Travelling abroad is an exciting activity that millions undertake each and every year. Whether embarking on beach holidays or jetting off for city breaks, every holiday type comes with its joys but unfortunately, they come with risks too. When we fly to exotic places abroad, the last thing on our mind is the emergencies we could find ourselves in, and it’s for this reason that thousands are unprepared for emergencies while away. To help you out, we’ve pulled together five tips to help you deal with and prepare for emergencies while abroad.
Have An Emergency Fund
Experiencing a sudden shortfall of funds while abroad could be attributed to a host of different causes, and most are likely to be out of your control. Whether through theft, loss or another emergency that demands more money than you might have with you, getting the cash you need quickly can seem impossible. Instant loans may be available online to bridge the financial shortfall in emergencies, such as an unexpected medical bill if you’re injured. Here you can get the money you need almost instantaneously and instant loans often come with repayment periods of up to three months.
Knowledge is everything when it comes to travelling, and you can never be too well prepared. Knowing the area to the best of your ability, taking note of government warnings before and during your break, and making yourself aware of local culture are all key ways to ensure that you stay in the know and remain safe while travelling.
Make Sure You Have The Number For Your Embassy
The embassy for your home country in the country you are visiting is your port of call in emergency situations. If you need medical assistance, legal representation, have lost your passport or anything that might require authority, the embassy is the place to go – or, well, call. Having the number listed in your phone’s address book, and a copy of it elsewhere in case you happen to lose your mobile phone is important to ensure that you have a lifeline while abroad.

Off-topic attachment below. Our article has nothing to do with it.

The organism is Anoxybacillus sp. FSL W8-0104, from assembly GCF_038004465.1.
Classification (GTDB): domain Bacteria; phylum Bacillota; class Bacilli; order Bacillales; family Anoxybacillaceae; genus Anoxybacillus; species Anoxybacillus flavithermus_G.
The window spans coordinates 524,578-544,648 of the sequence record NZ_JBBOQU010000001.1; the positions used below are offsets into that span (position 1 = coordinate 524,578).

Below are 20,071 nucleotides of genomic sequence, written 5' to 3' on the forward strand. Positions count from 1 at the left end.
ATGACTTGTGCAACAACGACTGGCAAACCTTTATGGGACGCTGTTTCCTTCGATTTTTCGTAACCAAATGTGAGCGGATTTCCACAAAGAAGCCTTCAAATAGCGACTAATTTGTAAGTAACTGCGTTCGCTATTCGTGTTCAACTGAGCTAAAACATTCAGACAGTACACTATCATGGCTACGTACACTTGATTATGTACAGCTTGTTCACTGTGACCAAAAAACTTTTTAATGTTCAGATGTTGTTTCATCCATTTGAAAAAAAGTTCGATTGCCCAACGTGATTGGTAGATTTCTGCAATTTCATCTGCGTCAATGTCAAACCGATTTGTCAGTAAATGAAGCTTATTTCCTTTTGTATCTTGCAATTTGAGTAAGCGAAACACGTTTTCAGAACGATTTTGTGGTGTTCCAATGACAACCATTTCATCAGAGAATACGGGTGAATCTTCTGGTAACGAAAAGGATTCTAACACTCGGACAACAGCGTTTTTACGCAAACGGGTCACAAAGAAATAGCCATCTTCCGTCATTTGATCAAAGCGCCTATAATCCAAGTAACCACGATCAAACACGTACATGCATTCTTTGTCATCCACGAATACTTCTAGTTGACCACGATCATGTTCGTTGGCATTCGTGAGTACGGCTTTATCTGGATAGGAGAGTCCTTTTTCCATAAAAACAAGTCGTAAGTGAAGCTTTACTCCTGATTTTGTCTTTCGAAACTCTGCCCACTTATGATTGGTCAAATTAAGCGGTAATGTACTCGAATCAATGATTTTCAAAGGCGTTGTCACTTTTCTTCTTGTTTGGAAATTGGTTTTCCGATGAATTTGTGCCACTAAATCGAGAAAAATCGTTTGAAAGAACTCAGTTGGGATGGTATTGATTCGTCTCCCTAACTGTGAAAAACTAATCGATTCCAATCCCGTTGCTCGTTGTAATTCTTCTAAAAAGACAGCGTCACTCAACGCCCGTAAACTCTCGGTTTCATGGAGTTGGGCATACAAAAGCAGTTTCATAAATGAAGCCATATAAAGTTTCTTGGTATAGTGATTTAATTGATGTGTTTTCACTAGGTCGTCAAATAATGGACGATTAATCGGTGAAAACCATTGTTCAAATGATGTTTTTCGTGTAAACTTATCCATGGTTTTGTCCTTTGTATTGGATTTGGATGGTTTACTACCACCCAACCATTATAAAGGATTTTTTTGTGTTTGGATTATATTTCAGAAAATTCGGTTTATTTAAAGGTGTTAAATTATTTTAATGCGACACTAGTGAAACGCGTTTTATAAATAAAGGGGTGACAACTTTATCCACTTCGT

Be Aware Of Tourist Comfort Zones
Wherever you go, there is likely to be a “tourist-friendly” area. While this isn’t often advertised, this basically refers to an area where tourists can travel safely and are often found. Landmarks, chain restaurants, multi-lingual stores and more are usually located in these tourist hotspots so it’s likely that you’ll gravitate to these regardless, but if you do plan on venturing away from the centre of the action, make sure you know where you can go, when it is safe to go, and exactly where not to go.
Keep Your Important Documents Safe At All Times
Your passport, airline or bus boarding passes, hotel documents and travel/emergency evacuation insurance documents are your safeguards while travelling and you need to keep them safe at all times. Store them separately from your suitcases if you have to, and keep them on your person while travelling to and from your destination. While the embassy may be able to help in the event that any of these are lost, the stress and panic you could suffer prior to this help just aren’t worth the hassle!
It’s also a good idea to keep your medical history with your important documents, especially if you have a rare blood type or are allergic to certain substances such as penicillin. One space-saving way to do this is to copy your medical files onto a USB (Universal Serial Bus or Memory Stick) before you leave home. Tape over one or even both sides of the of the USB and mark a large, red medical cross to identify its content.
With our tips, dealing with and preventing emergencies abroad can be made much easier. There is plenty you can do to stay safe. Whether you familiarise yourself with safety procedures and the local customs or ensure that you have all of the important documents and numbers on your person at all times, travelling should never be a daunting prospect.